By Kristan Mouat and Grant McNaugton | Posted: Wednesday October 29, 2014
Congratulations to Grant McNaughton, Year 12 who won $5,000 for his outstanding scientific presentation as part of the National Eureka Sir Paul Callaghan Award Finals, in October, in Wellington.
Grant and university student Sam Hall-McMaster were selected to represent Otago at the national finals in Wellington where 12 of the top young scientists from across the country pitched their presentations.
Grant is passionate about increasing scientific literacy. He thinks science teaches us to be critical and objective thinkers. The overall winner of the national event was a university student.
Grant won a Gold Scholarship from the New Zealand Treasury for the presentation that showed the greatest improvement in living standards in New Zealanders.
On the 9th-10th of October, I attended the Sir Paul Callaghan national Eureka science symposium in Wellington, organised by the rotary club of Wellington. The event was an opportunity for 6 high school students, and 6 university students to convey an idea of science to an audience of judges and various sponsors from many different science based organisations. Sir Paul Callaghan was a New Zealand scientist who had a dream for New Zealand to be a place where talent wants to live, unfortunately he died in 2012 of colon cancer, so the symposium was created to commemorate his contributions to New Zealand.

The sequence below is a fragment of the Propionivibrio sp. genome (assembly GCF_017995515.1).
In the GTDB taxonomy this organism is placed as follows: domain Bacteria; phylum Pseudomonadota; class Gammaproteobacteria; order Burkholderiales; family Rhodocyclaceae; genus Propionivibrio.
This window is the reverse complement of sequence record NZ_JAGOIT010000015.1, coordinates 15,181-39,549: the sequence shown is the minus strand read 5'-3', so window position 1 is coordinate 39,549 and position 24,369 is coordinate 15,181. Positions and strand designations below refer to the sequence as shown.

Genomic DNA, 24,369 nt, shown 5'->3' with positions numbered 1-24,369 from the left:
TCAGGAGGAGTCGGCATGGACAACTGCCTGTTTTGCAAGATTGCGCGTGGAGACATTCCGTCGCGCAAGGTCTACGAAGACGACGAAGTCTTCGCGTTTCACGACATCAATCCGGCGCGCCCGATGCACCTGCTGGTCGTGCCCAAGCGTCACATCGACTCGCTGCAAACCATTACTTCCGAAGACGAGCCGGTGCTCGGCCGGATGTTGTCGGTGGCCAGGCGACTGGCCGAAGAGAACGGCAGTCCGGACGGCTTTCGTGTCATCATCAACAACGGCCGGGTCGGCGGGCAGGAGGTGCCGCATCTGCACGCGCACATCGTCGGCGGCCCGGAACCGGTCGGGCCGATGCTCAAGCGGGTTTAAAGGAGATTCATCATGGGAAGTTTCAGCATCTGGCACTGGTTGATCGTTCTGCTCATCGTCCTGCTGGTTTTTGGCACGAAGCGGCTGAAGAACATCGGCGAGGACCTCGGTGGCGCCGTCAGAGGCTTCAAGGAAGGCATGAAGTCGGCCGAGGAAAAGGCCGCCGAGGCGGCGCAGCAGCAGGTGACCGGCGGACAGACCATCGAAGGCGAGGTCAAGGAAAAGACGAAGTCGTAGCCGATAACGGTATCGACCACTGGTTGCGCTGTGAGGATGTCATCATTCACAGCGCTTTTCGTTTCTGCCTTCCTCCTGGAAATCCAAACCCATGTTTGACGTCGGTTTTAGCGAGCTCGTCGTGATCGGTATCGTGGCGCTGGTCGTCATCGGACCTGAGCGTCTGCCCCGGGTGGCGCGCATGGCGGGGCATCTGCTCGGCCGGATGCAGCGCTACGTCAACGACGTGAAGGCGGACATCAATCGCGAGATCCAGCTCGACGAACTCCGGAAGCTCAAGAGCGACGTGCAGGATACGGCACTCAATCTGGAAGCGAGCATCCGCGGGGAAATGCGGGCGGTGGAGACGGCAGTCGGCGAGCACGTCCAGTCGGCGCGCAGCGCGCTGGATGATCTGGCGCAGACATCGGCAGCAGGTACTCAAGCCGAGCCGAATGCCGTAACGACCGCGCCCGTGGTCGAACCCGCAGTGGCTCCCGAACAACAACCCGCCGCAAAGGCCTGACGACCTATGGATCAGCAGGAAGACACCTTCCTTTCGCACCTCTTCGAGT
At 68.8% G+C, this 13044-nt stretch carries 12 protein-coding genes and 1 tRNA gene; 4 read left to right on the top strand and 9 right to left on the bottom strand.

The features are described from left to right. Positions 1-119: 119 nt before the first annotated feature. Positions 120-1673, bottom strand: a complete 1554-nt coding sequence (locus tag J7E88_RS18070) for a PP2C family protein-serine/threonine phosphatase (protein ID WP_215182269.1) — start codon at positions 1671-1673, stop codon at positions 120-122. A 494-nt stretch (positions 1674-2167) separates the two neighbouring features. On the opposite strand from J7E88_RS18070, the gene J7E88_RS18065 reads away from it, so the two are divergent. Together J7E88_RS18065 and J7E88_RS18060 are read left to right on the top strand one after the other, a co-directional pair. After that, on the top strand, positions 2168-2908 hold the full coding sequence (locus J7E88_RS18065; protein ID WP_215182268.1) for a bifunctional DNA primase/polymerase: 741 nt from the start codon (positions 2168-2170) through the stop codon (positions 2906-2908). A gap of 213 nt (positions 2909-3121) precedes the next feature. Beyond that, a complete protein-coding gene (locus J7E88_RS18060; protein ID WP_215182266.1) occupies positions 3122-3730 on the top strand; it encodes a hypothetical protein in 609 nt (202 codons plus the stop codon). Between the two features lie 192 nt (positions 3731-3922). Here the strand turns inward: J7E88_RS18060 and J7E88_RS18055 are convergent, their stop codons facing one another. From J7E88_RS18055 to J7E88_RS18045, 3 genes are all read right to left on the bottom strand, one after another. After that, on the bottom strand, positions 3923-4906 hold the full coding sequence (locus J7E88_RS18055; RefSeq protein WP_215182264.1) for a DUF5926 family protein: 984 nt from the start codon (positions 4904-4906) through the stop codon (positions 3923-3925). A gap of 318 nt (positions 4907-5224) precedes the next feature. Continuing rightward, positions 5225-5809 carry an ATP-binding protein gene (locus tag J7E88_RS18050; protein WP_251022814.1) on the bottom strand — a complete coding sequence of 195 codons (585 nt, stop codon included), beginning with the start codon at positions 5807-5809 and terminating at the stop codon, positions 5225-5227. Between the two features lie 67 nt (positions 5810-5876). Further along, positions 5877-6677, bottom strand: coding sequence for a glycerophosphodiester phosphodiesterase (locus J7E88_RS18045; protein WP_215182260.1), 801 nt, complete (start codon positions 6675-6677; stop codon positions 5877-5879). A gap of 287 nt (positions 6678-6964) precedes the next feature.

On the 9th, introductions were made at the museum hotel in Wellington. This was an opportunity to meet the sponsors, competitors, organisers, and previous winners. Every person involved had an amazing storey to tell about their field of specialty, so this was a great opportunity to meet the amazing talent that New Zealand has.
On the 10th, we gave our presentations. The subjects were of amazing diversity, and all the speakers were amazingly engaging. After giving a speech, we would be questioned by New Zealand’s very own Kim Hill. Kim’s questions were designed to get at the heart of the presentations, and she made the presentations even more engaging. Kim was also a judge on the panel. I spoke about the importance of scientific literacy for New Zealanders.
After the speeches, there was an awards ceremony at Government house. Which is the residence of The Governor-General, Lieutenant General The Rt Hon Sir Jerry Mateparae. The venue was extraordinary, and it was an honour to see the interior of the house. At the awards ceremony there were many guest speakers, from Sir Paul Callaghan’s brother, to the governor general. The overall winner was Sam Hall-McMaster, from Otago University, talking about the potential of Nano-Technology for New Zealand. I won a scholarship from Treasury for the presentation that had the potential to improve the living standards of New Zealanders the most. I was also interviewed for a science programme on the Radio New Zealand called Our Changing World.
The Eureka awards were an amazing experience, which I will remember for the rest of my life. I met some amazing amazing people, and have learnt a lot about the world of science.